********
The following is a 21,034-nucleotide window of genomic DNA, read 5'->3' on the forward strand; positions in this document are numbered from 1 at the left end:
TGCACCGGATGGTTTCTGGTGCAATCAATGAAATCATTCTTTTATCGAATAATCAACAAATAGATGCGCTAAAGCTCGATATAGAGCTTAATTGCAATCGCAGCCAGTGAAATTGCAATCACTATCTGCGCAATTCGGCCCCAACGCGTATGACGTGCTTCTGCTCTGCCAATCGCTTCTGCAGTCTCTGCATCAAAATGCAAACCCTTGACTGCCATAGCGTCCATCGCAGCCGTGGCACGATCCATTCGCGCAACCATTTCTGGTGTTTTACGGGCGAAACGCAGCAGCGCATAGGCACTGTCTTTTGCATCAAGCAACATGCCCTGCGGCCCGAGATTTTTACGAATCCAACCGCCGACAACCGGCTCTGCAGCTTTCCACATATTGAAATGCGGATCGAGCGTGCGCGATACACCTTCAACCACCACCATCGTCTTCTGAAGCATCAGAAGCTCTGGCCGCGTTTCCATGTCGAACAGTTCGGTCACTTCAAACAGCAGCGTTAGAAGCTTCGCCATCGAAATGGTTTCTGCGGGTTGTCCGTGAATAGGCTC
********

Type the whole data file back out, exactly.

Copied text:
The following is a 21,034-nucleotide window of genomic DNA, read 5'->3' on the forward strand; positions in this document are numbered from 1 at the left end:
TGCACCGGATGGTTTCTGGTGCAATCAATGAAATCATTCTTTTATCGAATAATCAACAAATAGATGCGCTAAAGCTCGATATAGAGCTTAATTGCAATCGCAGCCAGTGAAATTGCAATCACTATCTGCGCAATTCGGCCCCAACGCGTATGACGTGCTTCTGCTCTGCCAATCGCTTCTGCAGTCTCTGCATCAAAATGCAAACCCTTGACTGCCATAGCGTCCATCGCAGCCGTGGCACGATCCATTCGCGCAACCATTTCTGGTGTTTTACGGGCGAAACGCAGCAGCGCATAGGCACTGTCTTTTGCATCAAGCAACATGCCCTGCGGCCCGAGATTTTTACGAATCCAACCGCCGACAACCGGCTCTGCAGCTTTCCACATATTGAAATGCGGATCGAGCGTGCGCGATACACCTTCAACCACCACCATCGTCTTCTGAAGCATCAGAAGCTCTGGCCGCGTTTCCATGTCGAACAGTTCGGTCACTTCAAACAGCAGCGTTAGAAGCTTCGCCATCGAAATGGTTTCTGCGGGTTGTCCGTGAATAGGCTC